During the medium-term, manual therapy would continue in conjunction with more structured exercise to improve functional capacity. The patient’s progress would be monitored via validated, functional outcome measures, for example the Oswestry Disability Questionnaire or the Roland-Morris Disability Questionnaire.11 If the patient’s progress halts or deteriorates, the chiropractor would identify and monitor psychosocial factors, sometimes termed yellow flags, that may delay or inhibit recovery.12 The patient may be referred to another healthcare practitioner for assessment and management. This may include a general practitioner for investigation of potential pathology or pain medication requirements, or to a psychologist for co-management of psychosocial risk factors.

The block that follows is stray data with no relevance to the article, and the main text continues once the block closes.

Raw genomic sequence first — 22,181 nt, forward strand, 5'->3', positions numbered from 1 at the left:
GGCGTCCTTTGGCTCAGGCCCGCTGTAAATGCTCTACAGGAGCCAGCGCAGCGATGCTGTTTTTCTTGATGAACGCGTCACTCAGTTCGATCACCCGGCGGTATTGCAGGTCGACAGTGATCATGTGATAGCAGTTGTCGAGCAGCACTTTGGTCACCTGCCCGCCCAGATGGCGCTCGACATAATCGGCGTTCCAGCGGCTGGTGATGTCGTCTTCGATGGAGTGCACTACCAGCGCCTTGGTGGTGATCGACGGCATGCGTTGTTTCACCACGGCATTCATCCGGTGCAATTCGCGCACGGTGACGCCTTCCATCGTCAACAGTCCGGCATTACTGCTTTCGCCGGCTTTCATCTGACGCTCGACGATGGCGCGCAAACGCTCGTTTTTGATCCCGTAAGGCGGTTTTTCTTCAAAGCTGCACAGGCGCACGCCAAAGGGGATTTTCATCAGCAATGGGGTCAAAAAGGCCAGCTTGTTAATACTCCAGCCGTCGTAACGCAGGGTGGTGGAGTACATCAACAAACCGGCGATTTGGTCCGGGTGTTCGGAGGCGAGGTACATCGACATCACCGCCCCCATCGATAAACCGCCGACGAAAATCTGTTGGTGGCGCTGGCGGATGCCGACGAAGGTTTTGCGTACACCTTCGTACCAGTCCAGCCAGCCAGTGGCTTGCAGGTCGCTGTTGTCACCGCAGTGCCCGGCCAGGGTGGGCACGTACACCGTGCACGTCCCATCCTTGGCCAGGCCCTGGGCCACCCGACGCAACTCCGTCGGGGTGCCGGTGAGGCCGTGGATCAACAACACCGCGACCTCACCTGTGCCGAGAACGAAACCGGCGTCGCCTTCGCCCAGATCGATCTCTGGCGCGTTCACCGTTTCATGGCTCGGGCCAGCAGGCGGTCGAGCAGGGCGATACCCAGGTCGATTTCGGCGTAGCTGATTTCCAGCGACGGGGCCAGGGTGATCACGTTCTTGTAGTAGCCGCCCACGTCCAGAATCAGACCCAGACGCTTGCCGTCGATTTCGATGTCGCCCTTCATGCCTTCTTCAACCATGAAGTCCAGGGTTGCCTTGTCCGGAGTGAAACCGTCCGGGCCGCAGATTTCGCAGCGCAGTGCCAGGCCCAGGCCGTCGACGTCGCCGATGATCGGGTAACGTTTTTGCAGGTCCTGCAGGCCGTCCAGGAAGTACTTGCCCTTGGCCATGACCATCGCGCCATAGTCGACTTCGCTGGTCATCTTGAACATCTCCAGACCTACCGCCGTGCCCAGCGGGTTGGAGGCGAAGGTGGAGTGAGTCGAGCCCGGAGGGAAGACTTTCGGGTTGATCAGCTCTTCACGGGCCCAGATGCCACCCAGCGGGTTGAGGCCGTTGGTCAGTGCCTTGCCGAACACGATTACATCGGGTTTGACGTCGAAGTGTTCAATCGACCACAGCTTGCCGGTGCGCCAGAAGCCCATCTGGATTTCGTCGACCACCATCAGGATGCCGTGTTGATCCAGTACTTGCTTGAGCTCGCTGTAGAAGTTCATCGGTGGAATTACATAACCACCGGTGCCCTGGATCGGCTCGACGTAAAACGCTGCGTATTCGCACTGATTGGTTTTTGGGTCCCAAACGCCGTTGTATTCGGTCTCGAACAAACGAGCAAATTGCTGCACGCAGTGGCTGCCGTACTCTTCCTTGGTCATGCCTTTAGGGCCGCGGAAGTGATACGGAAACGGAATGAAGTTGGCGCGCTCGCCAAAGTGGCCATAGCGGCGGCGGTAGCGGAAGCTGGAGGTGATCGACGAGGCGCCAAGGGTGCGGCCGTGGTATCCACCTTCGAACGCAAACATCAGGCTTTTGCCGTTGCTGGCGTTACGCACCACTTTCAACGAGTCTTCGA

The patient is likely to be discharged when pain free, typically within 3–6 weeks.13 Some chiropractors may ask the patient to return on occasion to monitor their pain and function. The number of times this is performed, and the frequency, varies by patient and chiropractor. Commonly, exercises are prescribed in the medium-to-long term, as well as ergonomic advice to limit future episodes of pain. Recurrences of low back pain are common and up to 60–80% of people who present to primary care with low back pain will continue to have pain after one year.13 Ongoing management of these recurrences may be necessary.
Evidence base for chiropractic treatment for acute low back pain